by Brian Hioe

Photo Credit: W5865188/WikiCommons/CC BY-SA 4.0

MIAOLI COUNTY Labor and Youth Development deputy head Tu Jung-hui was questioned by police earlier this month in connection with Ugandan students at the Chung Chou University in Changhua forced to work in factories. The investigation was carried out by the Changhua District Prosecutors’ Office and the Ministry of Justice Investigation Bureau’s Taichung Office. 

Two other department section chiefs were also questioned, with around ten people questioned overall, but news reports have primarily honed in on Tu, given his closeness to Miaoli county magistrate Hsu Yao-chang. Tu entered the Miaoli county government at Hsu’s invitation, as secretary-general, later taking up a post in the Labor and Youth Development department in 2017. Tu is a distant relative of Hsu’s, like him is a member of the KMT, and has accompanied Hsu through his political career, starting off as an assistant of Hsu’s when he served as mayor of Tai’an Township. Tu’s wife also works in the Miaoli county government’s Finance department. 

Such cases of Ugandan students being forced to work in factories are one of many such incidents in recent years, involving international students coerced into working in factories usually as part of what was billed as work-study programs. These cases came to light after The Reporter, Taiwan’s leading investigative reporting outlet, published an in-depth report on a 21-year-old student at the university, Collines, in the form of a comic by Hong Kong artist Tony Lau Kwong-Shin, a Hong Kong artist living in Taiwan as a result of the deterioration of Hong Kong’s political freedoms.

Collines spent more than two years working in factories, for over ten hours a day, and, like other students, owed substantial debts despite being pushed into forced labor. Collines wrote a letter to the Ministry of Education about the conditions he faced after the university tried to charge him 100,000 NT and deport him. He is currently a student at Providence University in Taichung. 

Chung Chou University. Photo credit: Msnhinet8jp/WikiCommons/CC BY-SA 3.0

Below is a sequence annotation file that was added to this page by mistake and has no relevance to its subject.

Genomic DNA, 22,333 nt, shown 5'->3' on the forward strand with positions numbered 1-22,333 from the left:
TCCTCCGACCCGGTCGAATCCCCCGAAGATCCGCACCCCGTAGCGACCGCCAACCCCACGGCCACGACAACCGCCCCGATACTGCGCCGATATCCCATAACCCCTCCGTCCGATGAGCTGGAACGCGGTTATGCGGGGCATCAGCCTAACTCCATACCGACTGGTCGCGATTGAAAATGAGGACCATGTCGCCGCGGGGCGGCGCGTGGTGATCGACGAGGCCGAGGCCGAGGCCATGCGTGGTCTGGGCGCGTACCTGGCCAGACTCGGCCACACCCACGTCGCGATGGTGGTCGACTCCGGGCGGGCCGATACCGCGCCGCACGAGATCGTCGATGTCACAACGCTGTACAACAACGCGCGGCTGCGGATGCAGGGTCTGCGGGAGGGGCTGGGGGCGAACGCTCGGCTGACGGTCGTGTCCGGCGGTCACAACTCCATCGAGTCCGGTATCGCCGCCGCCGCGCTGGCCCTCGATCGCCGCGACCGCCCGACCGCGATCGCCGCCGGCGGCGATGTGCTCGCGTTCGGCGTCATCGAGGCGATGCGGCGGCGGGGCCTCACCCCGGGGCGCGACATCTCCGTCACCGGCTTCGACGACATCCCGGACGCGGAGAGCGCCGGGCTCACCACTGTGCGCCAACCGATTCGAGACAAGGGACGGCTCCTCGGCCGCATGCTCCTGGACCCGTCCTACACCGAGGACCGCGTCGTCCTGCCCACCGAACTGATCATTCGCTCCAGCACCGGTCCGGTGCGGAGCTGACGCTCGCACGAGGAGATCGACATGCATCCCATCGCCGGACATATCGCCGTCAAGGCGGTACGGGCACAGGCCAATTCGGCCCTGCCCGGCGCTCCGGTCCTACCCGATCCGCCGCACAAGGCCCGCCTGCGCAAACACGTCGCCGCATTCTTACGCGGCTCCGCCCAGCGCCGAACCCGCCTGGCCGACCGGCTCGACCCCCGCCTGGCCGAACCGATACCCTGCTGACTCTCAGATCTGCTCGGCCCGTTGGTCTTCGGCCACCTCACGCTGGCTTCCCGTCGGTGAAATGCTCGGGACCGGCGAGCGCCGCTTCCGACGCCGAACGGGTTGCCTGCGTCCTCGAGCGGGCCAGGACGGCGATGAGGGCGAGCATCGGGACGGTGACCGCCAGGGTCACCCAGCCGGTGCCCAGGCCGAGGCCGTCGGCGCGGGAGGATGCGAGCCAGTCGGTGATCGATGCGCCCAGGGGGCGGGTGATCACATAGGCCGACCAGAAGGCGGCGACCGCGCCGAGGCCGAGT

The investigation has focused on a labor agency run by a former official from Chung Chou University. Tu’s questioning is reportedly because of suspicion of corruption or being involved in covering up the case. 

There have been a number of cases involving students from other countries forced to work in factories in recent years, with such cases reported at more than ten universities in the last four years. In 2018, a similar incident involved students at the University of Kang Ning in Tainan sent to work in a slaughterhouse. This was followed in 2019 by reports of Indonesian students at the Hsing Wu University in New Taipei being forced to make contact lenses in a factory, as well as at five other universities, and students at the Yu Da University of Science and Technology in Miaoli from the Philippines being forced to work in a tile manufacturing factory. Likewise, in June 2020, it was reported that 40 students from Eswatini at Mingdao University were forced to work in a refrigerated factory skinning chickens.

Part of the issue stems from the explosion in the number that Taiwan has seen in the past few decades. Taiwan saw an explosion in the number of colleges and universities from 28 in 1985 to 145 by 2005. As such, many universities are desperately seeking enrollment to stay afloat, and ways to do that have included resorting to illegal means, such as working with brokers to transport students to Taiwan and forcing them to work in factories. 

Nevertheless, Tu’s questioning suggests that part of the issue may also return to collusion between government officials, university officials, and labor brokers. Such cases of graft are unsurprising, particularly from KMT politicians, given the party’s long history of corruption. 

Yet this also more specifically raises questions about Hsu Yao-chang’s role in the affair, particularly in light of other cases regarding the mistreatment of migrant workers under his watch as Miaoli county magistrate. 

Labor practices for migrant workers under Hsu have been questioned in the past. A significant case in point would be the confinement of migrant workers to dormitories or unsanitary quarantine facilities after Taiwan experienced its first major COVID-19 outbreak in May 2021, with clusters developing among migrant workers in factories in Miaoli. Hsu justified the confinement of migrant workers even after the clusters subsided, likely hoping to bank on the electoral support of Miaoli residents who feared COVID-19, while migrant workers cannot vote in Taiwan. 

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